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Results: 4

1.
FIG. 4

FIG. 4. From: Identification of the homologous beige and Chediak-Higashi syndrome genes.

Northern blot analysis of mouse and human Lyst. a, b, Northern blots of 2 µg poly(A)+ RNA from various mouse tissues (Clontech) hybridized with probes that correspond to a, nucleotides 4,423–4,631, and b, nucleotides 1,430–2,457 (exon β) of mouse Lyst cDNA. c, d, Northern blot of 2µg poly(A)+ RNA from c, various human lymphoid tissues, or d, human cancer cell lines, hybridized with a probe that corresponds to nucleotides 357–800 of human LYST cDNA. Molecular size standards (in kb) are shown to the left. Hybridization of mouse mRNA with probes from mouse Lyst exons α and γ gave identical results to those shown with exon β (b), whereas probes from exons δ, ε, and ϕ gave results identical to those shown in a.

Maria D. F. S. Barbosa, et al. Nature. ;382(6588):262-265.
2.
FIG. 1

FIG. 1. From: Identification of the homologous beige and Chediak-Higashi syndrome genes.

Genetic and physical map of the bg non-recombinant interval on mouse chromosome 13 showing the location of Lyst. Mouse chromosome 13 is shown by a horizontal line with the centromere on the left. The bg critical region is delineated by chromosome crossovers (denoted with an X) in animals 134 and 137 of an intersub-specific mouse backcross12 [C57BL/6J – bgJ × (C57BL/6J – bgJ × CAST/EiJ)F1]. Microsatellite markers D13MM172 and D13Mit239 flank bg proximally; D13Mitl62 and D13Mit305 lie distal to bg (indicated by turquoise circles). YAC and P1 clones identified by PCR screening25,26 with oligo-nucleotides corresponding to Nid or D13Sfkl3 are shown above the chromosome. Novel sequence-tagged sites (STS, indicated by dark blue circles), generated by inverse repetitive element PCR or direct cDNA selection13, were used to order clones within the contiguous array. Novel mouse chromosome 13 STSs are numbered 1–18, corresponding to D13Sfkl to D13Sfkl8, respectively13. Lyst was isolated from YAC 195A8, a 650-kb clone, by using direct cDNA selection13. The physical location of Lyst-associated STSs on YAC and P1 clones are shown in red (MGD accession number MGD-PMEX-13).

Maria D. F. S. Barbosa, et al. Nature. ;382(6588):262-265.
3.
FIG. 3

FIG. 3. From: Identification of the homologous beige and Chediak-Higashi syndrome genes.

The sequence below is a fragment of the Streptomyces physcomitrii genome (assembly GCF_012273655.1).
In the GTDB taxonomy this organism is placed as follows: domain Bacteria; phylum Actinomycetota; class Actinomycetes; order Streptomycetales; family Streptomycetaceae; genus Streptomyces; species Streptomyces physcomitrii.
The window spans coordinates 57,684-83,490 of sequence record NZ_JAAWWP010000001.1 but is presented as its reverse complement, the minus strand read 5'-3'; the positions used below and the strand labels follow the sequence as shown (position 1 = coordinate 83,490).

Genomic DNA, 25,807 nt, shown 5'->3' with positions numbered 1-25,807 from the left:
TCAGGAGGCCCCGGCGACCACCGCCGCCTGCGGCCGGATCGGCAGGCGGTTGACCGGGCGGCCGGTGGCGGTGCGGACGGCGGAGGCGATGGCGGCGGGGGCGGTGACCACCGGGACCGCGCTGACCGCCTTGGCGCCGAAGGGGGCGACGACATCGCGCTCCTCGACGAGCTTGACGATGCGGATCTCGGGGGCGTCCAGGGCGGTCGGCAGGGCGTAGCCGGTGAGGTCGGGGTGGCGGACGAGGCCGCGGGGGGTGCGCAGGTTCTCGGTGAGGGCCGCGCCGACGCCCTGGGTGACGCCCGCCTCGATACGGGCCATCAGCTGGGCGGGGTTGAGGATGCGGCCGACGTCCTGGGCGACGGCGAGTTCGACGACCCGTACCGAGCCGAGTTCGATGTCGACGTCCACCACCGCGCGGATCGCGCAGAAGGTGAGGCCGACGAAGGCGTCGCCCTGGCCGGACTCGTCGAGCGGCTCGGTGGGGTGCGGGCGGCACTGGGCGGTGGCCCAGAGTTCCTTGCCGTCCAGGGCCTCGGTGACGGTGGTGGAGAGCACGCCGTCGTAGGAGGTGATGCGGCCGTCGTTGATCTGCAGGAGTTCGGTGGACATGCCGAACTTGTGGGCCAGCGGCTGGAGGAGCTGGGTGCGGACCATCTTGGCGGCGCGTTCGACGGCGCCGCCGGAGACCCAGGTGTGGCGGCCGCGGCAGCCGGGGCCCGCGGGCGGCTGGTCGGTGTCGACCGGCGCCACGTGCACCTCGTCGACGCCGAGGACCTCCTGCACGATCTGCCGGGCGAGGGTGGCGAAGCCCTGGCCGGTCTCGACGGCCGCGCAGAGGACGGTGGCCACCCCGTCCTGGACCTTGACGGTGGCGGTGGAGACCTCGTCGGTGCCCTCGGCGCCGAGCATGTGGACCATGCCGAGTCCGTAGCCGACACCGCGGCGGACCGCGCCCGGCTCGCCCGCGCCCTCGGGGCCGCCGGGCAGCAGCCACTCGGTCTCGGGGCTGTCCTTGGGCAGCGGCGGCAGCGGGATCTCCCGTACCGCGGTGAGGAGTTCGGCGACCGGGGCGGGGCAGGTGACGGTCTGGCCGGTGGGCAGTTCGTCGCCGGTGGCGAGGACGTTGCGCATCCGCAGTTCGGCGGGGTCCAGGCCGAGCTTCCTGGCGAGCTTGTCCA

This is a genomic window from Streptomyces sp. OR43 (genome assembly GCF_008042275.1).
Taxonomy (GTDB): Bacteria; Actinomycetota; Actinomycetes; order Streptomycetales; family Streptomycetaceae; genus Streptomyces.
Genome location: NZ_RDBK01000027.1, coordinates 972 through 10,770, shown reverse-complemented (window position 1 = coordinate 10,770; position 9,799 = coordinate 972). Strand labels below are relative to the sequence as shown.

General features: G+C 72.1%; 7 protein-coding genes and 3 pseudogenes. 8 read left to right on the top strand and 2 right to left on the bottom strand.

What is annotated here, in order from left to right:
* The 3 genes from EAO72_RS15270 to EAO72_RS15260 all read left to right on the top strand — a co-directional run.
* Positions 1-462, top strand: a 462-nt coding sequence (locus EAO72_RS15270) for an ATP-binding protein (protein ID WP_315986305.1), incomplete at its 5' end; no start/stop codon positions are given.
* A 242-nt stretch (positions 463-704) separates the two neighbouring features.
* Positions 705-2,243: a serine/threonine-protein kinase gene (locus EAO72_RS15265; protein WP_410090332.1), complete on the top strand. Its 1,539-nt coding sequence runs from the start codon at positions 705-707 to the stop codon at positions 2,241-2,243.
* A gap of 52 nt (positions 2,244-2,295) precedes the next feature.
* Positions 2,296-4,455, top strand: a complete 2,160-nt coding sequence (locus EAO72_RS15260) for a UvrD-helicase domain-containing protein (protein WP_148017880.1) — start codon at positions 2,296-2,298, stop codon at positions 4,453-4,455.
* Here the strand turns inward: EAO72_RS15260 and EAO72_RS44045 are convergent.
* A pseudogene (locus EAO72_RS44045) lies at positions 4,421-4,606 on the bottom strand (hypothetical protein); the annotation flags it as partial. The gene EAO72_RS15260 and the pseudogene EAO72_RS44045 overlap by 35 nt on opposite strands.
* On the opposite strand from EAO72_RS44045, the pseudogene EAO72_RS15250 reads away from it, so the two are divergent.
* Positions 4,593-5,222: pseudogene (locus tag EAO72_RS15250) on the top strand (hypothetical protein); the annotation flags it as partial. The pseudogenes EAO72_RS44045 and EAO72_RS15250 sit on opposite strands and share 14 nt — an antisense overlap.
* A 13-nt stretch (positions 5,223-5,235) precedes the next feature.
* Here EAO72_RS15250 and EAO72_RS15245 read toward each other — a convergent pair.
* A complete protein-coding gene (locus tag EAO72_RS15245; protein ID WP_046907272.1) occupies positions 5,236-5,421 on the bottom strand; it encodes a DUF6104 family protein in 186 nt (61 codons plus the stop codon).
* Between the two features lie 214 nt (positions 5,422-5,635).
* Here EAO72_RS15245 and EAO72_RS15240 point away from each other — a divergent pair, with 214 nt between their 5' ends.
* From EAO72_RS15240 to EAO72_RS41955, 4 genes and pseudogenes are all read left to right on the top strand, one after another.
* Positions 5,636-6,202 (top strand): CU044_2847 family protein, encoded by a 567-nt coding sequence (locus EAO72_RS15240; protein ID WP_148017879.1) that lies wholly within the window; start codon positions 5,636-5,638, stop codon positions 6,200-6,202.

Amino-acid sequence and predicted peptide structure of mouse and human Lyst cDNAs. a, Predicted amino-acid sequence of the mouse Lyst cDNA. The region (residues 463–536) with sequence similarity to stathmin is underlined, as is a C-terminal prenylation motif, b, Predicted secondary structure27–30 and motifs of mouse Lyst protein. The solid line denotes the protein sequence. Above the line are the stathmin-like region and areas rich in acid (A; Asp, Glu), basic (B; His, Arg, Lys), and turn (T; Pro, Gly, Ser, Thr, Asp) residues, the latter, especially at regions 600–625 and 875–895, are too long to be a simple turn between secondary structural elements, and are either very flexible or very rigid (in a manner reminiscent of collagen, although they do not fit the collagen consensus motifs). Helices predicted with >80% confidence are shown as solid lines below the protein sequence, and asterisks identify helices with N-terminal phosphorylation motifs. A tyrosine phosphorylation motif (residue 1,214) is designated Y. c, Nuceiotide and predicted amino-acid sequence of the 5′ end of the human LYST coding domain showing a frame-shift mutation in a patient with CHS. Line A illustrates the predicted normal human amino-acid sequence; line B shows the normal human nucleotide sequence; line C shows the nucleotide sequence from a patient with CHS; line D shows the predicted amino-acid sequence from the CHS patient. The CHS nucleotide sequence contains an insertional mutation at nucleotide 117–118 that results in a frame shift and premature termination (asterisk).